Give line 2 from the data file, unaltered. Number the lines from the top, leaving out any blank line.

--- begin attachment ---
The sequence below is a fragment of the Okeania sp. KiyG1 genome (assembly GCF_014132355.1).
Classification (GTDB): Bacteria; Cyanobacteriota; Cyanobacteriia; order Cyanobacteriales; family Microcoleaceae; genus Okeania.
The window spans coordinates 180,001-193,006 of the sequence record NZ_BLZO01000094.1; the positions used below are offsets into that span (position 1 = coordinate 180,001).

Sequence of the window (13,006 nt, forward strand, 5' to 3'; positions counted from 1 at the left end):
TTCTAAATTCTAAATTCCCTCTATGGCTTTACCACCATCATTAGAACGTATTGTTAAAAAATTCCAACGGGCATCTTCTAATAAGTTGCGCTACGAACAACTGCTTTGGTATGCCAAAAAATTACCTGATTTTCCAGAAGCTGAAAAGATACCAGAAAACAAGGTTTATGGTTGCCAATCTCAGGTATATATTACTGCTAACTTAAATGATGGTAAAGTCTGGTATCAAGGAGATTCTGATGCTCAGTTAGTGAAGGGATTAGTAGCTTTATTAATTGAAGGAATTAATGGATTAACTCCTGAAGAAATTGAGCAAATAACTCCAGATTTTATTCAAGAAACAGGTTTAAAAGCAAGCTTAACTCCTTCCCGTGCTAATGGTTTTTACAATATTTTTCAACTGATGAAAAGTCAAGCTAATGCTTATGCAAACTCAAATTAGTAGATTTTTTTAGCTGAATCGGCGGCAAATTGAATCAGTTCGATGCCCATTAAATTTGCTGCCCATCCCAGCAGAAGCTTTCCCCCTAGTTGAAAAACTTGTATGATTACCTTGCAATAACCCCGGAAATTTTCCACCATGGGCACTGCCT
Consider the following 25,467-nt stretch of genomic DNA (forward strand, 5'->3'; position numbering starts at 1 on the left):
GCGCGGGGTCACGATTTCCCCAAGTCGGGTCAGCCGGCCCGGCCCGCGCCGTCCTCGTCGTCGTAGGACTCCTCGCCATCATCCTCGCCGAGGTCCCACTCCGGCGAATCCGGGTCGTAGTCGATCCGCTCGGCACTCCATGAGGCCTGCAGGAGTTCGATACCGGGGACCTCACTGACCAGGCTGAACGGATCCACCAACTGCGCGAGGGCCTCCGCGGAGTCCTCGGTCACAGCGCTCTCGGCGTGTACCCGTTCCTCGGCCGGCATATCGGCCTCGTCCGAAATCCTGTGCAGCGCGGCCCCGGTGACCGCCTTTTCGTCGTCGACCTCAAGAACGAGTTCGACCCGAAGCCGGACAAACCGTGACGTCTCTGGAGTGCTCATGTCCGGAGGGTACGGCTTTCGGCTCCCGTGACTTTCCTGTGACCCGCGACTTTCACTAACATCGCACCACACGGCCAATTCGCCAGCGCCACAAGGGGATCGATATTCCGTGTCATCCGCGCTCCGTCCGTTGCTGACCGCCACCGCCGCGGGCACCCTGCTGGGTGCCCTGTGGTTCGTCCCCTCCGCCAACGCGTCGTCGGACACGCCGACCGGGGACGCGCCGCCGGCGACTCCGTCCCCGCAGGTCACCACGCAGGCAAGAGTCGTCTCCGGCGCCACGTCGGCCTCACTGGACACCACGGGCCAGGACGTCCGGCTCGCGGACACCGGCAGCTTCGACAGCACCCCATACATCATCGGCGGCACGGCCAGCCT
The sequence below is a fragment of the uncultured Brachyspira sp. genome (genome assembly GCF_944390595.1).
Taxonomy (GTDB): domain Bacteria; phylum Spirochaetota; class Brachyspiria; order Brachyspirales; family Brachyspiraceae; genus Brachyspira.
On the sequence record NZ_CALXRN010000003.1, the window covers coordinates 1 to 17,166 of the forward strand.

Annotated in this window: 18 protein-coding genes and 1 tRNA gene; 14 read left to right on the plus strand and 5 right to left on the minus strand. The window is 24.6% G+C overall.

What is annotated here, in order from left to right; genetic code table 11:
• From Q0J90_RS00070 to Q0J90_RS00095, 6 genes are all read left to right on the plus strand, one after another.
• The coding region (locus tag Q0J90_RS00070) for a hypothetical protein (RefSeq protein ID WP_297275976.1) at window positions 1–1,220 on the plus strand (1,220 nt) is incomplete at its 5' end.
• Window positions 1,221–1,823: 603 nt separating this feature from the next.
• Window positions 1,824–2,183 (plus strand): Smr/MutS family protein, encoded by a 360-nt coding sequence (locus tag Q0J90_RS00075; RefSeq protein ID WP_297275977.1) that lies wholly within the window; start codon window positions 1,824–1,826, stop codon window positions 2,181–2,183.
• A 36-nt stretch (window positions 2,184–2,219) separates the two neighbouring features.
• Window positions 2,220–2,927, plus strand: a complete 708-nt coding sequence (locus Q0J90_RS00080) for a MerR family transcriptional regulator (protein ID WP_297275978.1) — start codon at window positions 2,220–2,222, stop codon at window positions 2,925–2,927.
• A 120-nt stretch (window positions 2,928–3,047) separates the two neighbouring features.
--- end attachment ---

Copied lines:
Classification (GTDB): Bacteria; Cyanobacteriota; Cyanobacteriia; order Cyanobacteriales; family Microcoleaceae; genus Okeania.